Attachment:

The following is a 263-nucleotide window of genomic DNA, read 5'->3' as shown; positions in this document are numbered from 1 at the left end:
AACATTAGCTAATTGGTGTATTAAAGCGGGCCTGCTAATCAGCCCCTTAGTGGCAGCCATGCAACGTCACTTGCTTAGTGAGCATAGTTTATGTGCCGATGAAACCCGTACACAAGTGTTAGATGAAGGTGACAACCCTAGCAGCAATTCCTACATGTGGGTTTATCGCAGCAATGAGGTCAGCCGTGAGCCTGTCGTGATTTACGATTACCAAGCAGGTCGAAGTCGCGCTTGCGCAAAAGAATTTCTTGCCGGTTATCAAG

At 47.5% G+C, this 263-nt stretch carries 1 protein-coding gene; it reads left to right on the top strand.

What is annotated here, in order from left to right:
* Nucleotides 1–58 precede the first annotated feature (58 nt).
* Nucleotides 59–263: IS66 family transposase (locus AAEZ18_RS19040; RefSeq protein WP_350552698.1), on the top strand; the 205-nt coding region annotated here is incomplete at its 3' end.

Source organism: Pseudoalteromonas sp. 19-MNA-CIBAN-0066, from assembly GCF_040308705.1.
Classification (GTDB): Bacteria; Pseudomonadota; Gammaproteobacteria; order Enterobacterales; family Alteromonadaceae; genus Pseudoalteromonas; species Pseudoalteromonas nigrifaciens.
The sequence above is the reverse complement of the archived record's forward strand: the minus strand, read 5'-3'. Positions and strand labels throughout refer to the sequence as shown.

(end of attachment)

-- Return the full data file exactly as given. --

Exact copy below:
The following is a 263-nucleotide window of genomic DNA, read 5'->3' as shown; positions in this document are numbered from 1 at the left end:
AACATTAGCTAATTGGTGTATTAAAGCGGGCCTGCTAATCAGCCCCTTAGTGGCAGCCATGCAACGTCACTTGCTTAGTGAGCATAGTTTATGTGCCGATGAAACCCGTACACAAGTGTTAGATGAAGGTGACAACCCTAGCAGCAATTCCTACATGTGGGTTTATCGCAGCAATGAGGTCAGCCGTGAGCCTGTCGTGATTTACGATTACCAAGCAGGTCGAAGTCGCGCTTGCGCAAAAGAATTTCTTGCCGGTTATCAAG

At 47.5% G+C, this 263-nt stretch carries 1 protein-coding gene; it reads left to right on the top strand.

What is annotated here, in order from left to right:
* Nucleotides 1–58 precede the first annotated feature (58 nt).
* Nucleotides 59–263: IS66 family transposase (locus AAEZ18_RS19040; RefSeq protein WP_350552698.1), on the top strand; the 205-nt coding region annotated here is incomplete at its 3' end.

Source organism: Pseudoalteromonas sp. 19-MNA-CIBAN-0066, from assembly GCF_040308705.1.
Classification (GTDB): Bacteria; Pseudomonadota; Gammaproteobacteria; order Enterobacterales; family Alteromonadaceae; genus Pseudoalteromonas; species Pseudoalteromonas nigrifaciens.
The sequence above is the reverse complement of the archived record's forward strand: the minus strand, read 5'-3'. Positions and strand labels throughout refer to the sequence as shown.